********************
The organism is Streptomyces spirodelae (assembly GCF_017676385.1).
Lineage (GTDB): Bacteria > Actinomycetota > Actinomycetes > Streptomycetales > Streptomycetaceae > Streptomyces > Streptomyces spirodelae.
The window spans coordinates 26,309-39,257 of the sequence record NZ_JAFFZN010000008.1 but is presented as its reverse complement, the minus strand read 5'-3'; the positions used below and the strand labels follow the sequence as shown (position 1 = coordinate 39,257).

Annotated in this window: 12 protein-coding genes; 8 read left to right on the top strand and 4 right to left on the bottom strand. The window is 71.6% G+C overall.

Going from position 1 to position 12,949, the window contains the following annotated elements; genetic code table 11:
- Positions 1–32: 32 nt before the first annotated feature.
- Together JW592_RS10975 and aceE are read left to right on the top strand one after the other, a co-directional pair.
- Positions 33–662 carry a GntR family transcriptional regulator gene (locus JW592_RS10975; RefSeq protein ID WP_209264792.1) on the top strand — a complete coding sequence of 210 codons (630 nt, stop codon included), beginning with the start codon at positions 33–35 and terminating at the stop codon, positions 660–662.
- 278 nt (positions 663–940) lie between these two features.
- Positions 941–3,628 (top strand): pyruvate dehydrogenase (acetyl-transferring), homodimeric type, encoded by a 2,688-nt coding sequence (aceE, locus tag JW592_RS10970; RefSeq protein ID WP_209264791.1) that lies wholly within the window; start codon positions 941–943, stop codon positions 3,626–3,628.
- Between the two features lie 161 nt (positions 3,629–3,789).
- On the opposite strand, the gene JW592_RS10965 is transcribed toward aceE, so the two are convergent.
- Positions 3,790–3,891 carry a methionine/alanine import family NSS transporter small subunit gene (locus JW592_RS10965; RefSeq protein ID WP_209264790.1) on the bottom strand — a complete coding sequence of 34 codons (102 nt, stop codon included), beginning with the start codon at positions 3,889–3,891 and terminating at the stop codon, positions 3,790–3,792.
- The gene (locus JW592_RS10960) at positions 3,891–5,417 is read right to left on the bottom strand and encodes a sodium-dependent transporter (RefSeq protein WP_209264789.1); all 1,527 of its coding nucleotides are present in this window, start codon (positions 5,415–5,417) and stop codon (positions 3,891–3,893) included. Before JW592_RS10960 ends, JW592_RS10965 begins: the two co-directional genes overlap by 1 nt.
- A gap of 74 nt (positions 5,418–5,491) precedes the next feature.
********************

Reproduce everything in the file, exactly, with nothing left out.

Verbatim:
The organism is Streptomyces spirodelae (assembly GCF_017676385.1).
Lineage (GTDB): Bacteria > Actinomycetota > Actinomycetes > Streptomycetales > Streptomycetaceae > Streptomyces > Streptomyces spirodelae.
The window spans coordinates 26,309-39,257 of the sequence record NZ_JAFFZN010000008.1 but is presented as its reverse complement, the minus strand read 5'-3'; the positions used below and the strand labels follow the sequence as shown (position 1 = coordinate 39,257).

Annotated in this window: 12 protein-coding genes; 8 read left to right on the top strand and 4 right to left on the bottom strand. The window is 71.6% G+C overall.

Going from position 1 to position 12,949, the window contains the following annotated elements; genetic code table 11:
- Positions 1–32: 32 nt before the first annotated feature.
- Together JW592_RS10975 and aceE are read left to right on the top strand one after the other, a co-directional pair.
- Positions 33–662 carry a GntR family transcriptional regulator gene (locus JW592_RS10975; RefSeq protein ID WP_209264792.1) on the top strand — a complete coding sequence of 210 codons (630 nt, stop codon included), beginning with the start codon at positions 33–35 and terminating at the stop codon, positions 660–662.
- 278 nt (positions 663–940) lie between these two features.
- Positions 941–3,628 (top strand): pyruvate dehydrogenase (acetyl-transferring), homodimeric type, encoded by a 2,688-nt coding sequence (aceE, locus tag JW592_RS10970; RefSeq protein ID WP_209264791.1) that lies wholly within the window; start codon positions 941–943, stop codon positions 3,626–3,628.
- Between the two features lie 161 nt (positions 3,629–3,789).
- On the opposite strand, the gene JW592_RS10965 is transcribed toward aceE, so the two are convergent.
- Positions 3,790–3,891 carry a methionine/alanine import family NSS transporter small subunit gene (locus JW592_RS10965; RefSeq protein ID WP_209264790.1) on the bottom strand — a complete coding sequence of 34 codons (102 nt, stop codon included), beginning with the start codon at positions 3,889–3,891 and terminating at the stop codon, positions 3,790–3,792.
- The gene (locus JW592_RS10960) at positions 3,891–5,417 is read right to left on the bottom strand and encodes a sodium-dependent transporter (RefSeq protein WP_209264789.1); all 1,527 of its coding nucleotides are present in this window, start codon (positions 5,415–5,417) and stop codon (positions 3,891–3,893) included. Before JW592_RS10960 ends, JW592_RS10965 begins: the two co-directional genes overlap by 1 nt.
- A gap of 74 nt (positions 5,418–5,491) precedes the next feature.